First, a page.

The H Group
A terrorist's bomb explodes on an airliner over the Atlantic.

Strange Mummer Creatures of Philadelphia
What or who are the Mummers? Why do they celebrate? Will Maggie the Mummer find her lost Mummer love?

Saturday Night in Detroit
A hectic car chase through the violent streets of Detroit.

The Machine
A young writer takes a job in a mysterious office building.

Elvis Meets Frankenstein
A legendary happening in the life of America's greatest folk hero.

The Red Door
Fast-paced adventure as an American Marine is trapped in a deadly maze.

The Strange Case of Mr. Box
A masked vigilante arrives in a troubled east coast city.

Fake Face Meets Senator Crupt
The cynical gangster Fake Face encounters a man even more evil than himself.

The search for a missing heiress leads to mayhem along the Detroit River.

Bohemian Wedding
A mismatched couple prepares to jump into matrimony.

Quite a lot going on! You get your money's worth.

Purchase the ebook now as a Nook Book at Barnes & Noble, or at the Kindle Store at Amazon. The future of the American short story is here.

Thursday, July 14, 2011

Tournament Break


With the dog days of summer upon us, the American Writer Tournament is on hiatus. After all, some of the writers involved-- Melville, Hawthorne, Whitman, and Company-- are by now quite aged! ("A mere pup," Ernest Hemingway has been saying about himself. "Compared to them I'm a mere pup!") We don't want these giants melting in the heat.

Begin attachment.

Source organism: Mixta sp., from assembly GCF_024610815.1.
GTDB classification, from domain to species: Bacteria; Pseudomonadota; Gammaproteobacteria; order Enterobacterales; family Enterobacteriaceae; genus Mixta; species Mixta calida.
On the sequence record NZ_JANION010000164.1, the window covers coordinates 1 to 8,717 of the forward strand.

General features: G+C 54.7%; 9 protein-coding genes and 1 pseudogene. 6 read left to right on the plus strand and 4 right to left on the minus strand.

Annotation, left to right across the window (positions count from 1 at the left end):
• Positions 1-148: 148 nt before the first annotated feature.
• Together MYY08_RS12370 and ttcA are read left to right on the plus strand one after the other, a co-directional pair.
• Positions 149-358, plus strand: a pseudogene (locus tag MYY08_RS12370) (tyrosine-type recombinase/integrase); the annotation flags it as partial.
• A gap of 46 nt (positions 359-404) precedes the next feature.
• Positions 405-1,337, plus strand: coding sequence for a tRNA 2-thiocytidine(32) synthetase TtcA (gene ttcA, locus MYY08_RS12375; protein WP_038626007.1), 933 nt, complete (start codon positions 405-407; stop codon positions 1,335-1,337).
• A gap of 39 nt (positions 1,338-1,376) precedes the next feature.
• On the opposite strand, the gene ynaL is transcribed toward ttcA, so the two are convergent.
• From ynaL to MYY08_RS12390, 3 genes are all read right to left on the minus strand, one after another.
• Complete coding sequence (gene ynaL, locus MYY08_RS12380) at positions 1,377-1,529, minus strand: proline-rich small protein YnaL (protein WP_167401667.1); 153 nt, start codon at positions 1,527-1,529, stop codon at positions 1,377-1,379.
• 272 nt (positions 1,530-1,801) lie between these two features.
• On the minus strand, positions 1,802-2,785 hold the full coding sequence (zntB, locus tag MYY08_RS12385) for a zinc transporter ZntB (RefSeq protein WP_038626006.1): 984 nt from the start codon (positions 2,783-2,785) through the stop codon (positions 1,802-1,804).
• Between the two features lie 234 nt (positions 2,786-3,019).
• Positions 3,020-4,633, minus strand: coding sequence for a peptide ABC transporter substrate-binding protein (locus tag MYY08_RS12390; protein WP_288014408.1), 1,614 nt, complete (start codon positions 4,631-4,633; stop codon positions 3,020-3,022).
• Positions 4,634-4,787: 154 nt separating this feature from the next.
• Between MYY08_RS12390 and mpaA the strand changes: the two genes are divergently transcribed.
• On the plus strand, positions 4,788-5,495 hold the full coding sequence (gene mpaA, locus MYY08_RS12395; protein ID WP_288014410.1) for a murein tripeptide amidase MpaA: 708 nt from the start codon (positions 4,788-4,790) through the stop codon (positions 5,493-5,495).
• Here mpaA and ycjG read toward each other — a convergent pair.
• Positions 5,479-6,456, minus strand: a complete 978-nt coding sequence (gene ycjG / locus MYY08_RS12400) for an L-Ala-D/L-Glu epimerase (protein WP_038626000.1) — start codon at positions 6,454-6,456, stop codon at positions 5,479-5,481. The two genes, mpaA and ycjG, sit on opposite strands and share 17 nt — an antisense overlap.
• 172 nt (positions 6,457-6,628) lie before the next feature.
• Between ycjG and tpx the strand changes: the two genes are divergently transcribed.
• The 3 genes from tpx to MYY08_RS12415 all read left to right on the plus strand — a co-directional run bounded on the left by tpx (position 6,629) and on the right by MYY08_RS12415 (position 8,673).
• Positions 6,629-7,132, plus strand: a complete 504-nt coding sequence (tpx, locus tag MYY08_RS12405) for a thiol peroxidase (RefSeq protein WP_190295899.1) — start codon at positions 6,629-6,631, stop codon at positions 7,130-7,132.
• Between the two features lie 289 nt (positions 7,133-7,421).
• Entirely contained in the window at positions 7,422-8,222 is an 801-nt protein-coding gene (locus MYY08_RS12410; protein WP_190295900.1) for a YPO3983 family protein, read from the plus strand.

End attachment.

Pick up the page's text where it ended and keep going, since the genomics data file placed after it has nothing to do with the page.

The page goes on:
The break will allow me to focus on my ebooks, as well as on promoting the pop literary idea-- defining and refining the idea against the pop lit fakirs. My next ebook, Mood Detroit, will be out shortly, followed by a non-fiction book which may or may not critically examine the literary hipster scene.

When the Tournament returns, I'll announce the remaining participants, as well as a format for the actual "games." I'll then focus my time on the Tournament exclusively.

Don't stop reading! A lot will be happening.

Tuesday, July 12, 2011

POP Lit at Amazon!

The new ebook, Ten Pop Stories, is now available at Amazon’s Kindle Store. See
Keep in mind this is merely my first pop lit ebook. The emphasis is on keeping things simple. I’ll take things another step in my next release, due shortly, which will focus on the tragic city of Detroit.

Thursday, July 7, 2011

Pseudo-Pop, Pseudo-Intellectual

I note that the slimy literary character Tao Lin has adopted the "pop" appellation for a new site of his, Pop Serial or other. Tao Lin is the ultimate trend-spotter bandwagon jumper. That this lit hustler sees value in the pop name and the pop idea-- no matter how inaptly he matches the name himself-- is a sign, I guess?, that I'm on the right track.

But please, skip the pseudo-pop and go for the genuine article.

Wednesday, July 6, 2011

What Makes a Great Writer?

I find it interesting that two of the most intelligent and imaginative of American writers, Ayn Rand and Isaac Asimov, had similar backgrounds. Both were of Jewish heritage, were born in the Soviet Union, and immigrated with their parents to the United States. I wonder if the experience of two large but very different civilizations, the culture clash, in some way expanded their brains.

What makes a great writer? Is it experience of the world? Herman Melville on his sea voyages? Or something else?